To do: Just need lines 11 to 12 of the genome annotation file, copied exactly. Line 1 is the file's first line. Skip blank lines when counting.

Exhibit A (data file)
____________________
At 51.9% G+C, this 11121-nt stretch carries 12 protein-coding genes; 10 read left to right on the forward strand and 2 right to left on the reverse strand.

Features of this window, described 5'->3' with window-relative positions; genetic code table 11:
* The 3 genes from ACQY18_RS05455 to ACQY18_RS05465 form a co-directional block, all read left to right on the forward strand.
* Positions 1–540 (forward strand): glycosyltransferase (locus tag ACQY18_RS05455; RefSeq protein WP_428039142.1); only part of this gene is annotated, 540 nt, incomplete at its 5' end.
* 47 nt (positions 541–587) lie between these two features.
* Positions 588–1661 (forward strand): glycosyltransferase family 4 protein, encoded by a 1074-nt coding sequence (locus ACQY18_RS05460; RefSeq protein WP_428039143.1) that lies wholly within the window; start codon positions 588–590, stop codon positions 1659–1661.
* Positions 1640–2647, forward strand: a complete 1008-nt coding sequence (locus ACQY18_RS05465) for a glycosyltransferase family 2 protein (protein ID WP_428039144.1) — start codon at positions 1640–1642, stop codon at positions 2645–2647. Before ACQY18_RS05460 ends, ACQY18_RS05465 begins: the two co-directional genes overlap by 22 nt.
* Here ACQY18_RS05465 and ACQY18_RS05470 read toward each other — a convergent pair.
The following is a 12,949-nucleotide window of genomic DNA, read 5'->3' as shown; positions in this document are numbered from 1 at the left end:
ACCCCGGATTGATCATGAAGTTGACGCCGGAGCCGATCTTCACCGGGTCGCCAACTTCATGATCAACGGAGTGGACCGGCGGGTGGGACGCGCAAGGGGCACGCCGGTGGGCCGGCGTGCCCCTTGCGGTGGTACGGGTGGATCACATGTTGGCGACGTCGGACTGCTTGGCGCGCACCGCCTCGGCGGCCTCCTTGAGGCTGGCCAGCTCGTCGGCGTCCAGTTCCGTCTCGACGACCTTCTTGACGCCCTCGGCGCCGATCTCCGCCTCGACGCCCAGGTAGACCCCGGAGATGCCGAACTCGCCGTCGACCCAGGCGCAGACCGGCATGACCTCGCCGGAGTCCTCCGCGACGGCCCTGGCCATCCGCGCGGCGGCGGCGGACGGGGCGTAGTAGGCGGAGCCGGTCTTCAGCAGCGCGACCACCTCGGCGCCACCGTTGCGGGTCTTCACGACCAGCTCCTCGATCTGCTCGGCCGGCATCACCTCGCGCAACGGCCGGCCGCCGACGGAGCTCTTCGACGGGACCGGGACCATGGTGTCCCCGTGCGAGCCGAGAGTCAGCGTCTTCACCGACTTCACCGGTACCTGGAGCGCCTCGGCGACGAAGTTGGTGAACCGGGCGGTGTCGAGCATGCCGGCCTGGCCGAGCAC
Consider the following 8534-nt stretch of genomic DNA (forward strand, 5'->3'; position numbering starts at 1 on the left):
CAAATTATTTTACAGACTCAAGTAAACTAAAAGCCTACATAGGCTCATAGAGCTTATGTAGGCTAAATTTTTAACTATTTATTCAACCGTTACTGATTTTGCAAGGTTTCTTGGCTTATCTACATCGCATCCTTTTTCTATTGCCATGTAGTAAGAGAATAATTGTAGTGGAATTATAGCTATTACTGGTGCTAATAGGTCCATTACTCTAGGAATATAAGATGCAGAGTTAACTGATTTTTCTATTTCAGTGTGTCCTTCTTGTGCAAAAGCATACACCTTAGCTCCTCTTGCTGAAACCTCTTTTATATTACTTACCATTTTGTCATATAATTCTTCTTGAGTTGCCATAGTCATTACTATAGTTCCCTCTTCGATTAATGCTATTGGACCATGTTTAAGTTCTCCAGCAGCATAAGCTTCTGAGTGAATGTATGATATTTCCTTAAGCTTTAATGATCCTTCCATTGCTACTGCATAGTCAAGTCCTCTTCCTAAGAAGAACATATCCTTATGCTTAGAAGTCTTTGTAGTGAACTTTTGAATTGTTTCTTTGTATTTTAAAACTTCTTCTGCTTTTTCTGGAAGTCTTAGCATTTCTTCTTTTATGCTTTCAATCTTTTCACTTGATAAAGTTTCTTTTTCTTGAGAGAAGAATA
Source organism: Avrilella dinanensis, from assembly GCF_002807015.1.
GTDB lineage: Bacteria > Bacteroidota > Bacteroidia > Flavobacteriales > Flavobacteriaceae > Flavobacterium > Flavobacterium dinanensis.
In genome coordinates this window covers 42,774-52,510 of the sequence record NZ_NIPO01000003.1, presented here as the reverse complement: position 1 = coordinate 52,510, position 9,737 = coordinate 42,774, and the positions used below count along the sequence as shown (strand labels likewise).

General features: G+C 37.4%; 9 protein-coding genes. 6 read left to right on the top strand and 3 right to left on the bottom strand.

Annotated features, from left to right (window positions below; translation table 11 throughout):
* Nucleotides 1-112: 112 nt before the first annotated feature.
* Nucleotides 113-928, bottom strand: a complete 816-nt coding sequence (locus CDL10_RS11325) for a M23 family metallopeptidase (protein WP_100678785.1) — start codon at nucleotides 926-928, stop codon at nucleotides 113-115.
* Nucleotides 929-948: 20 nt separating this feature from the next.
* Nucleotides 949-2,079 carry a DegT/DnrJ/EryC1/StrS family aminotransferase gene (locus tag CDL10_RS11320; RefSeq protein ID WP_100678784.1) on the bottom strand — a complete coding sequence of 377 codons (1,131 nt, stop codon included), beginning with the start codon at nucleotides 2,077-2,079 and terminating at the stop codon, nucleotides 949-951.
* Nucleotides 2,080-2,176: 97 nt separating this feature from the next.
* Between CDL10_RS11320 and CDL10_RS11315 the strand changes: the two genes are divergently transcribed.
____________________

Consider the following 8534-nt stretch of genomic DNA (forward strand, 5'->3'; position numbering starts at 1 on the left):
CAAATTATTTTACAGACTCAAGTAAACTAAAAGCCTACATAGGCTCATAGAGCTTATGTAGGCTAAATTTTTAACTATTTATTCAACCGTTACTGATTTTGCAAGGTTTCTTGGCTTATCTACATCGCATCCTTTTTCTATTGCCATGTAGTAAGAGAATAATTGTAGTGGAATTATAGCTATTACTGGTGCTAATAGGTCCATTACTCTAGGAATATAAGATGCAGAGTTAACTGATTTTTCTATTTCAGTGTGTCCTTCTTGTGCAAAAGCATACACCTTAGCTCCTCTTGCTGAAACCTCTTTTATATTACTTACCATTTTGTCATATAATTCTTCTTGAGTTGCCATAGTCATTACTATAGTTCCCTCTTCGATTAATGCTATTGGACCATGTTTAAGTTCTCCAGCAGCATAAGCTTCTGAGTGAATGTATGATATTTCCTTAAGCTTTAATGATCCTTCCATTGCTACTGCATAGTCAAGTCCTCTTCCTAAGAAGAACATATCCTTATGCTTAGAAGTCTTTGTAGTGAACTTTTGAATTGTTTCTTTGTATTTTAAAACTTCTTCTGCTTTTTCTGGAAGTCTTAGCATTTCTTCTTTTATGCTTTCAATCTTTTCACTTGATAAAGTTTCTTTTTCTTGAGAGAAGAATA